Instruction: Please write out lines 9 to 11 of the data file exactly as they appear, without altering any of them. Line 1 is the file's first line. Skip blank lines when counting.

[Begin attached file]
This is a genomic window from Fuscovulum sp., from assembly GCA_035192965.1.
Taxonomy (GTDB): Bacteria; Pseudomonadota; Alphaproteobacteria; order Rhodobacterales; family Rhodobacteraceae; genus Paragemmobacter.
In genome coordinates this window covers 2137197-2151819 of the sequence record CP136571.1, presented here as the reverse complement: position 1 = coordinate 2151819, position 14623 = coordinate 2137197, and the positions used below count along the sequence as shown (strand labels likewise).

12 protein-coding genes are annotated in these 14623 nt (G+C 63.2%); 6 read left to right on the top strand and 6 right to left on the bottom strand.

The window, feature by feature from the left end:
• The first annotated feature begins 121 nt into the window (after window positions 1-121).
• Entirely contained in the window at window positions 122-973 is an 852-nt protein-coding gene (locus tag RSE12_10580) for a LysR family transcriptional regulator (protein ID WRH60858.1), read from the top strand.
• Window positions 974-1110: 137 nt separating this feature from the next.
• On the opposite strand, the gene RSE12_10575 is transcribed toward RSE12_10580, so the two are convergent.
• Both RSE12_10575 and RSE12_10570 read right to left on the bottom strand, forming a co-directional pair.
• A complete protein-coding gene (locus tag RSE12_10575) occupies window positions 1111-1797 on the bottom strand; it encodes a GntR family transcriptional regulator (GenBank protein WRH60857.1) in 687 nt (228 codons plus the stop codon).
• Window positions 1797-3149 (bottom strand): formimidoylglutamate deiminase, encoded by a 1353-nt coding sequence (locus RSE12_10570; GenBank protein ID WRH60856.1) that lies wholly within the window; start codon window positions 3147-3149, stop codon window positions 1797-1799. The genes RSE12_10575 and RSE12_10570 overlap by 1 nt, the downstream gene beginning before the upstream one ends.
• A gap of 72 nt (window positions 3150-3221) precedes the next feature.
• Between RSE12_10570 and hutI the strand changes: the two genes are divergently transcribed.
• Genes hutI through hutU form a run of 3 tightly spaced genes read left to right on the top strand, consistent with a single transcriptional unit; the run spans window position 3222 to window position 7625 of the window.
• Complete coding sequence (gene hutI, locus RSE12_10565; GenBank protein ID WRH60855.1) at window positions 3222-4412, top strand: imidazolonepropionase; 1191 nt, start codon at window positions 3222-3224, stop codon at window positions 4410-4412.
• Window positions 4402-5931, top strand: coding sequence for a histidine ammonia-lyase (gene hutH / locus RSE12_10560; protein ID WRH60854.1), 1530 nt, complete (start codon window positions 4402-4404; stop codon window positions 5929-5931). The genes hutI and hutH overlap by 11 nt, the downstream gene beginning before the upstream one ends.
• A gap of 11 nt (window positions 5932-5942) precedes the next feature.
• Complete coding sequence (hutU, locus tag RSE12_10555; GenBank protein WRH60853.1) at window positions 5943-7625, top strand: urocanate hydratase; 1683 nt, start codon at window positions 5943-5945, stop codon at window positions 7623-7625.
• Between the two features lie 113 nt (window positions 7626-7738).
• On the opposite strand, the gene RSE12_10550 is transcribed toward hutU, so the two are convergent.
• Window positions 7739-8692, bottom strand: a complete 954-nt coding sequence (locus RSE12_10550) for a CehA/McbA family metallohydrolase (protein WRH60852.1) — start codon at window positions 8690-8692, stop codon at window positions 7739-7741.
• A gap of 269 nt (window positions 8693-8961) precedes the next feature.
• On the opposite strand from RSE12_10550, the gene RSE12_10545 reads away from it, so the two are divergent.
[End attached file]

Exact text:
• On the opposite strand, the gene RSE12_10575 is transcribed toward RSE12_10580, so the two are convergent.
• Both RSE12_10575 and RSE12_10570 read right to left on the bottom strand, forming a co-directional pair.
• A complete protein-coding gene (locus tag RSE12_10575) occupies window positions 1111-1797 on the bottom strand; it encodes a GntR family transcriptional regulator (GenBank protein WRH60857.1) in 687 nt (228 codons plus the stop codon).